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How To Talk Commitment...Even When “It's Complicated”

How to navigate the murky waters of complicated relationships.

Sabrina wants to know what's up with this “thing” she has going on with James, but it seems too soon to get all serious with him. They've been having a great time together going on dates and chatting online and they've recently started sleeping together too.

But, it's complicated.

Although James and his wife have been separated for over a year now, their very messy divorce is not yet final. Sabrina's two children don't know that she is dating again. They were attached to the last guy she dated and when that relationship fell through, both of her kids were devastated. She is being more cautious now.

While Sabrina isn't ready to think about moving in together or possibly getting married, she'd like to know where she stands with James. She's learned the hard way that it's important to get expectations on the table. However, she is worried about scaring James off with “relationship talk.”

If you've ever been on the social networking site, Facebook, you may be familiar with the relationship status feature. A Facebook user can set his or her relationship status as: “married,” “single,” or “domestic partnership,” among many other options.

One status that we've noticed people use is “it's complicated.”

There are many scenarios in which a person's relationship status is complicated. You don't have use Facebook or any other social networking site to know this.

The ways to be in a relationship-- of one form or another-- seem to grow daily. This has benefits and it has some drawbacks too.

Perhaps the biggest drawback to an “it's complicated” kind of relationship is that it can be very confusing. Like Sabrina, it may be early in the relationship (if it is one, you might not even be sure) to talk about serious stuff. You might not want your partner to think you're pressuring him or her.

At the same time, you might be looking for some kind of clarity about what this thing is that you two are doing together-- whether it be dating, hanging out, having sex, texting and IM-ing frequently or something else.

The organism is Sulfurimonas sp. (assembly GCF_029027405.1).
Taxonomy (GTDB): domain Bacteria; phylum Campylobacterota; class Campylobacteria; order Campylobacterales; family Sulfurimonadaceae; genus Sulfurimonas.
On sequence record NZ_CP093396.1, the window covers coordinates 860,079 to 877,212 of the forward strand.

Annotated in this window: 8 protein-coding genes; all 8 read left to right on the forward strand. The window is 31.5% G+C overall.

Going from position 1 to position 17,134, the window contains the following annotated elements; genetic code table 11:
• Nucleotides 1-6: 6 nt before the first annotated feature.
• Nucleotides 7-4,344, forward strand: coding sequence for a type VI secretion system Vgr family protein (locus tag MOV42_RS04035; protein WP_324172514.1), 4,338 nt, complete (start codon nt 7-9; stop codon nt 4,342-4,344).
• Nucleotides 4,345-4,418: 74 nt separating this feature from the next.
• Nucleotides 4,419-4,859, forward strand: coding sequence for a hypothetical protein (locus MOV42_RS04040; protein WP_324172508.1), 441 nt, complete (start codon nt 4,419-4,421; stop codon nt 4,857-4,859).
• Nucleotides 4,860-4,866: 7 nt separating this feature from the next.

Here are our suggestions for how to talk commitment even when you're in a complicated relationship:

  • Get clear about your priorities and your boundaries.
  • Know your own self. While many of us fall in love or fall into fuzzy kinds of relationships without necessarily meaning to, know what your priorities and boundaries are. This isn't about boxing yourself in, of course. Allow room for flexibility AND stay in touch with what your values are. We aren't going to tell you what's right and what's wrong. We do urge you to know what YOU believe is right and wrong for you. If you haven't ever really thought about what your priorities in life are at this time, we suggest that you do it soon. This will help you stay true to you while having this exciting and complicated relationship.
  • Remember what's most important to you and act accordingly. Now that you're clear about what your priorities are, remember them. Too often, people meet a partner and maybe even fall in love. They temporarily set aside or “forget” what their core values and boundaries are and then end up feeling resentful and regretful.

This doesn't have to happen to you!

Again, you can be flexible and stay open as you also remember what is most important to you and then make decisions that keep your priorities intact. This requires you to continue to value YOU while moving forward with this person you're with.

  • Be open and upfront about what you want now. Here's the potentially tricky part... Be honest with your partner. You can communicate your priorities and intentions in ways that are non-judgmental and that are non-pressuring.

For example, if you and your date are having sex but aren't necessarily an exclusive couple, you two can talk about what this means to each of you. Does it mean that dating others is okay, but having sex with others is not? Does it mean that everything-- including sex, dating, flirting and more with others-- is okay?

A talk like this doesn't have to be a big deal and it certainly doesn't have to dampen the passion either. In fact, being open and upfront about what you want at this time can prevent misunderstandings and conflict and free you both up for MORE passion and enjoyment.

  • Don't pretend. The temptation to pretend is there. Perhaps you feel like you're falling for this person and you don't want to mess things up or turn him or her off. So, maybe you agree to something you're not actually comfortable with.

Maybe you want to seem cool and not too serious and so, for instance, you say that you're fine not being monogamous when you are actually going to be angry and hurt if your partner does have sex with someone else.

The risk of being honest is that the person you're with might not want the same things that you want, but the risk of hiding what you truly want is almost always disappointment and heartbreak.

Communicate what is most important for you at this time and also what your boundaries are with confidence and a desire to hear what your partner wants. This will allow you two to really talk and possibly to connect in ways that you haven't before.

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Susie and Otto Collins are relationship coaches and authors who help couples communicate, connect and create the passionate relationships they desire. For more relationship advice and information, visit http://www.relationshipgold.com 

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